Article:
GouacheJanuary 25, 2010
There are definate ups and downs to being an entirely self-taught artist. One definate down is being clueless when it comes to new mediums.
Two days ago, Mom emerged from the garage carrying a box (which she had gone in to get) and a smaller box of paints. "I forgot about these," she said. "I meant to give them to you for Christmas-- I don't know what they are but they were cheap. Gooou...ache? Do you know what that is?"
Of course I knew! ...a bit. I knew that Grandma used white gouache (pronouced gwash, like squash) for some spots on her watercolors. I headed over to handy Google and Wikipedia and discovered that gouache is a chalk-pigment, water-based paint that is essentially an opague watercolor. Apparently it is favored by illustrators and animators from way back when movies were animated by hand-drawn cels.
That is all I could find, so I set off to ease my itching fingers and experiment. :) My first attempt is shown above. It is a scene from The Magician's Nephew by C.S. Lewis. It is supposed to be when Polly and Digory are in the Wood Between the Worlds and are peering into the pool that leads to Narnia. I tried basing it off of the various illustrations by Pauline B. (forget her name...). In that picture, I used the guoache like watercolors. It didn't turn out very well because 1) I stink at anything watercolor-related and 2) I didn't think to do a real underlying sketch so Polly and Digory look strange.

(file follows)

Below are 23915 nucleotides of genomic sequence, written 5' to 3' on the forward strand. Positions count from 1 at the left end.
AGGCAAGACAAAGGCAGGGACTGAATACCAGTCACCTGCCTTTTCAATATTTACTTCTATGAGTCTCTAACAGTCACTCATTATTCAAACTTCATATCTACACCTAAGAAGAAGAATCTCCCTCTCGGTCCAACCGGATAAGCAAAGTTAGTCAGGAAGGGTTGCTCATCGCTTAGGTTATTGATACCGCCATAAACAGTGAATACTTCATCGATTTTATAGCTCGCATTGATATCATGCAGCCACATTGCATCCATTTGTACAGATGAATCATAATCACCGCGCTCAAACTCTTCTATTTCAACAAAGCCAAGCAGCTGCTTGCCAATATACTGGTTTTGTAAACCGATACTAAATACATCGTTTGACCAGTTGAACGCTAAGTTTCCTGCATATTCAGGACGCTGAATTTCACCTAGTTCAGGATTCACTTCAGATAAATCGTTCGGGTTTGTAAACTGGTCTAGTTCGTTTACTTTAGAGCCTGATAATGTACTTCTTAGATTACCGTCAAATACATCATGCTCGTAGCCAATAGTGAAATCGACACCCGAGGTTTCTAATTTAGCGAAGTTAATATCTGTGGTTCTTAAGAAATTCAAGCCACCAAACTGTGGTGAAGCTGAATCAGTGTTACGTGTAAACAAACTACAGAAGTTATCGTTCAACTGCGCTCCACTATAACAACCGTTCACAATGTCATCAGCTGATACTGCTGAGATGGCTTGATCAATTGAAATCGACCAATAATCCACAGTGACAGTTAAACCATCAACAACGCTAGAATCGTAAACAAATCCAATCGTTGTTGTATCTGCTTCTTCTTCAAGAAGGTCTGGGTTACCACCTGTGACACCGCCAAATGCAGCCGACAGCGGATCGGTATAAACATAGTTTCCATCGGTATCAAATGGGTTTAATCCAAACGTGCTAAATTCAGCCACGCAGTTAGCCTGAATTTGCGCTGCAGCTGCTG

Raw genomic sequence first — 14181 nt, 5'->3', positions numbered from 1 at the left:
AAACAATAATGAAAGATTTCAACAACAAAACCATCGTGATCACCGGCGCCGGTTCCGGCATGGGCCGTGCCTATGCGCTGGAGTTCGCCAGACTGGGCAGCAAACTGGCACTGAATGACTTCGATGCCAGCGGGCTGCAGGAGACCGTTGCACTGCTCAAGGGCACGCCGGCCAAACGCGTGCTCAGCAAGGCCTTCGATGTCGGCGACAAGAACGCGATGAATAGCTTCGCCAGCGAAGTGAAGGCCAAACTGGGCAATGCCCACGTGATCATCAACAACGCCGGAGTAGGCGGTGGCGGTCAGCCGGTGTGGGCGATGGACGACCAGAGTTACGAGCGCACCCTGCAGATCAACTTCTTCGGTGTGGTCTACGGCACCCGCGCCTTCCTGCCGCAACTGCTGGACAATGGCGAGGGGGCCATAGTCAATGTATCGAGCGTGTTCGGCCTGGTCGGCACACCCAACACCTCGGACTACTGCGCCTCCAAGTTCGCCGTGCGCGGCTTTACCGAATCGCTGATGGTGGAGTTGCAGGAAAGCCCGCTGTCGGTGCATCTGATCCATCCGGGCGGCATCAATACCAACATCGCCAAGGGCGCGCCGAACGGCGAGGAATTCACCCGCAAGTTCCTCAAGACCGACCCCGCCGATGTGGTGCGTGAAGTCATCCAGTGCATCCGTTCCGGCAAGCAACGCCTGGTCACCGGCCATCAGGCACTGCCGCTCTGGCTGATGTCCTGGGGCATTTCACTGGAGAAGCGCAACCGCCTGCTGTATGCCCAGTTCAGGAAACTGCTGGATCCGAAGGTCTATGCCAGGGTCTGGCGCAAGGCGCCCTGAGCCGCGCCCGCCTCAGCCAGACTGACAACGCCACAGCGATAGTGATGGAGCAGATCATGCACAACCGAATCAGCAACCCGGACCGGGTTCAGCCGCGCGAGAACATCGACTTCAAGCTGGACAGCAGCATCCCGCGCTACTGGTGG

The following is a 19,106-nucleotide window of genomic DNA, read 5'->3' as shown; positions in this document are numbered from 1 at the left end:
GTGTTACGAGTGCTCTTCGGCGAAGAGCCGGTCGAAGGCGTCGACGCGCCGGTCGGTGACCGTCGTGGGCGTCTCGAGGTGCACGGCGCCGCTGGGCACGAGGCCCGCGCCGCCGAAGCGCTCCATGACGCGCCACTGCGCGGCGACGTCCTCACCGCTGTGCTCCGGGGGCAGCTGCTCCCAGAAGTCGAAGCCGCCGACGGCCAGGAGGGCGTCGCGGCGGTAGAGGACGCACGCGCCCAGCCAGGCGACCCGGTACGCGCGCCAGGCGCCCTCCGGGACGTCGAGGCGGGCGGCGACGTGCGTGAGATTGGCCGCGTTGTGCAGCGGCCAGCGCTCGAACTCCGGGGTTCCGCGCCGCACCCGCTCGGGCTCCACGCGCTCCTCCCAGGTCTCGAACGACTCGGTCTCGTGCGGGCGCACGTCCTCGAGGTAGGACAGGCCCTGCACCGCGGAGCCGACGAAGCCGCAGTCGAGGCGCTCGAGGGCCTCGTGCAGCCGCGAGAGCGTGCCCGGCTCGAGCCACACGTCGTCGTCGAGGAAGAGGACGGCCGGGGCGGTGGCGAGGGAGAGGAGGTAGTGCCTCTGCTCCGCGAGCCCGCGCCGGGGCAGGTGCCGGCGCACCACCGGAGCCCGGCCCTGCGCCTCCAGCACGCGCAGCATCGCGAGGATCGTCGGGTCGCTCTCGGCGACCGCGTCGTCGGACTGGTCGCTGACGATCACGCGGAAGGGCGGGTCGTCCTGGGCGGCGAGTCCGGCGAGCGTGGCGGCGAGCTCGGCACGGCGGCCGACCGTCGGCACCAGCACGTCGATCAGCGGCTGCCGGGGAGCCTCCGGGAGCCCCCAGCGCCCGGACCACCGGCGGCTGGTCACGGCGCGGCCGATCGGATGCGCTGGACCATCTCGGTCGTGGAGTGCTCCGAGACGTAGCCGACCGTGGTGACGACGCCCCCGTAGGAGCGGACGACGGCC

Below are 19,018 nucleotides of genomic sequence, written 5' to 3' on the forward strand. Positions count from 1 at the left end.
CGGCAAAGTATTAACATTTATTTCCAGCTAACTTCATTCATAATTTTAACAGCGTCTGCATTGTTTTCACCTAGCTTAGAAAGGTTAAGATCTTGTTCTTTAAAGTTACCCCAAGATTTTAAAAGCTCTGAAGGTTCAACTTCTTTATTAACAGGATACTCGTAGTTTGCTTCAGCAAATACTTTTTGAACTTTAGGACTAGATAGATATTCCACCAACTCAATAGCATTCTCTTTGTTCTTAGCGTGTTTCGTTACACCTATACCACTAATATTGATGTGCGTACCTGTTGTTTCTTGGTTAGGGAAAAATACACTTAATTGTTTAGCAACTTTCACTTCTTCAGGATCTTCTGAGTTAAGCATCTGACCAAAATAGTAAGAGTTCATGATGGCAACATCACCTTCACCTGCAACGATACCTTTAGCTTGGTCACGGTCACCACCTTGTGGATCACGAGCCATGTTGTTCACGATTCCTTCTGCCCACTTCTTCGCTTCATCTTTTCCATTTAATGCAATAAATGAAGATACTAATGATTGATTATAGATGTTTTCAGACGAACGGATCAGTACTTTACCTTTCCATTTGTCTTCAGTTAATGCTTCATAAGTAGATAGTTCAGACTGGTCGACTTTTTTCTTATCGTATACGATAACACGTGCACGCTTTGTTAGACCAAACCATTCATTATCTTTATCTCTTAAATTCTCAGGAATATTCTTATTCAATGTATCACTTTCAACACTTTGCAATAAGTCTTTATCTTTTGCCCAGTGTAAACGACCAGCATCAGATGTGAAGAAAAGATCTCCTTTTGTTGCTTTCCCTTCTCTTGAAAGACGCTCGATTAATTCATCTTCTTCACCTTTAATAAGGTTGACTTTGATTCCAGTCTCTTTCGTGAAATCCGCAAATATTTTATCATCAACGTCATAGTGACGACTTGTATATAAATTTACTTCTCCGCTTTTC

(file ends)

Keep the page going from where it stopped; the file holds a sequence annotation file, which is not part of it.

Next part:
This was my second attempt.
The angle I shot the picture from is a little weird. :P Gouache is really interesting, because I can make the background look like watercolor, the foreground look like chalk, and the subject like acyrlic. I can't quite make it out... it feels funny on the brush, but that is what experimenting is for!
And... terrible... horrible... *groans*.... But I did tell myself I would chronicle my first attempts at gouache... Well, it just goes to show that all experimenting doesn't work out. :)
This was my third, and most recent painting. I had no underlying sketch, hence the terrible proportions. And I had to improvise color wise, because I rely heavily on raw umber when painting a person with acyrlics. My gouache set had no raw umber, so I mixed burnt seinna, black, an orangey yellow, and red. Anywho. Prepare to die from my Medusa-like painting. :(
It's a new medium, what can I say?
But I think I will grow to like it. :)